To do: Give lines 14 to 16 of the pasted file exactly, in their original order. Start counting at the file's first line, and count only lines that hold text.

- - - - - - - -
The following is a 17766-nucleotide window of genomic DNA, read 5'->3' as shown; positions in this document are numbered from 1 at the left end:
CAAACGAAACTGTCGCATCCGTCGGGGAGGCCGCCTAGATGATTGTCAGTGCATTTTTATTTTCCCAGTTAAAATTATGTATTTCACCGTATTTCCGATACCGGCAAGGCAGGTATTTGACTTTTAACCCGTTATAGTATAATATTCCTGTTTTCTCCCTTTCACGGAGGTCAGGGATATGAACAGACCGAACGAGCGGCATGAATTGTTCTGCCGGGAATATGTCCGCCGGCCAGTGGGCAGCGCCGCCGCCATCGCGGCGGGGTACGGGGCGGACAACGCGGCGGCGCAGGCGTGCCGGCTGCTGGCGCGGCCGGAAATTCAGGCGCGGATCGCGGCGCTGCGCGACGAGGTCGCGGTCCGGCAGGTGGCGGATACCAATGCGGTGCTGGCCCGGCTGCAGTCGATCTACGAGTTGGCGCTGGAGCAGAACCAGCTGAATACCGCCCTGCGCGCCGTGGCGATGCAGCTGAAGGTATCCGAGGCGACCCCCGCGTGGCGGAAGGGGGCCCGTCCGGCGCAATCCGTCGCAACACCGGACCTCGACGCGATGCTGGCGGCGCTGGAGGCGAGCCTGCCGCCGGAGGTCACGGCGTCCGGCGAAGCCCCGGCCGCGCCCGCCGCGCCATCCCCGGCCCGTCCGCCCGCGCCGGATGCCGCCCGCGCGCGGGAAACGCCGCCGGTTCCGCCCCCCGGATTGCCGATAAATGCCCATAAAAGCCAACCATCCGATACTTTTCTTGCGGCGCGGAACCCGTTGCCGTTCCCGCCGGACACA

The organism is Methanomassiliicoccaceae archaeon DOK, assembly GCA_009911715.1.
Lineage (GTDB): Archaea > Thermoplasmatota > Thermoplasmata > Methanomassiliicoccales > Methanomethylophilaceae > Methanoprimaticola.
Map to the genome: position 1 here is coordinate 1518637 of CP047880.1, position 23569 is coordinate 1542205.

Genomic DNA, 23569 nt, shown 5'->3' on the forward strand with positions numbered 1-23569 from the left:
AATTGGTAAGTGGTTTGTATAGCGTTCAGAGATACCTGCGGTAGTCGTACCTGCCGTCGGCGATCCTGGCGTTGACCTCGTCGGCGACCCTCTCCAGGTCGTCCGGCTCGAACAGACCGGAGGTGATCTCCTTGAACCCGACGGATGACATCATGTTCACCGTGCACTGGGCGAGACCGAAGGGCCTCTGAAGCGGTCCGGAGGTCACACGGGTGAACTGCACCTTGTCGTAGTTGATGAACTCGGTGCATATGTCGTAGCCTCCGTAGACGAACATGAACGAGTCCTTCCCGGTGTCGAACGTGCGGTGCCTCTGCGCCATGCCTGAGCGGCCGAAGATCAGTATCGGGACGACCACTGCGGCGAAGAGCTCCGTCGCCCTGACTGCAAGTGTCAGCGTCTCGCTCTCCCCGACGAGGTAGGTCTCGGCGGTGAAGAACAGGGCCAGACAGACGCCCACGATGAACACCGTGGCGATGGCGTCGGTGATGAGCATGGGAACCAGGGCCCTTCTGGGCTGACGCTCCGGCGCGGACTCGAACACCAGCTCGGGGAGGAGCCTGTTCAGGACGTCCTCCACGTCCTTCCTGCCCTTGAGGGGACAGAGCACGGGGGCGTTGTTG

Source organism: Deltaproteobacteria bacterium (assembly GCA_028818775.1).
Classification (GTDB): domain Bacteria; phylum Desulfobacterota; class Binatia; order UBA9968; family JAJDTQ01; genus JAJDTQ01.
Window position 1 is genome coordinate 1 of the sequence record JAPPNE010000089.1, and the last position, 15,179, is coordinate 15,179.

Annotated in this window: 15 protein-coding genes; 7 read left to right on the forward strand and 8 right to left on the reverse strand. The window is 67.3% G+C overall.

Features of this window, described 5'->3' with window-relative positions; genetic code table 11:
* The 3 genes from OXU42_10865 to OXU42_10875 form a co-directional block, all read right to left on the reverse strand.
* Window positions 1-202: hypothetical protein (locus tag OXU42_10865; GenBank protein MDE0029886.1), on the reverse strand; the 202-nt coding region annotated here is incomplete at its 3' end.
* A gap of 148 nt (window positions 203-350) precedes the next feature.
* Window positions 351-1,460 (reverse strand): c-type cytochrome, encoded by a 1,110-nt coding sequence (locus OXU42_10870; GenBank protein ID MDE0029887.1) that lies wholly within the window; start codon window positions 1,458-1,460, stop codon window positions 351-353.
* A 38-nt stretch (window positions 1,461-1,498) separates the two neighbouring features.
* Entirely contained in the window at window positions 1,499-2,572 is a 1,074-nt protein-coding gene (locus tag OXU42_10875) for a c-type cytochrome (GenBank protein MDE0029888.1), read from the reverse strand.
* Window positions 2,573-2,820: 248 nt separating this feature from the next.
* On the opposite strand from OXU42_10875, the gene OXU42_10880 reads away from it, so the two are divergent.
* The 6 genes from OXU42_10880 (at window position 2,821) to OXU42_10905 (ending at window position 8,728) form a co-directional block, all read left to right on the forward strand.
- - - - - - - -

* Window positions 1-202: hypothetical protein (locus tag OXU42_10865; GenBank protein MDE0029886.1), on the reverse strand; the 202-nt coding region annotated here is incomplete at its 3' end.
* A gap of 148 nt (window positions 203-350) precedes the next feature.
* Window positions 351-1,460 (reverse strand): c-type cytochrome, encoded by a 1,110-nt coding sequence (locus OXU42_10870; GenBank protein ID MDE0029887.1) that lies wholly within the window; start codon window positions 1,458-1,460, stop codon window positions 351-353.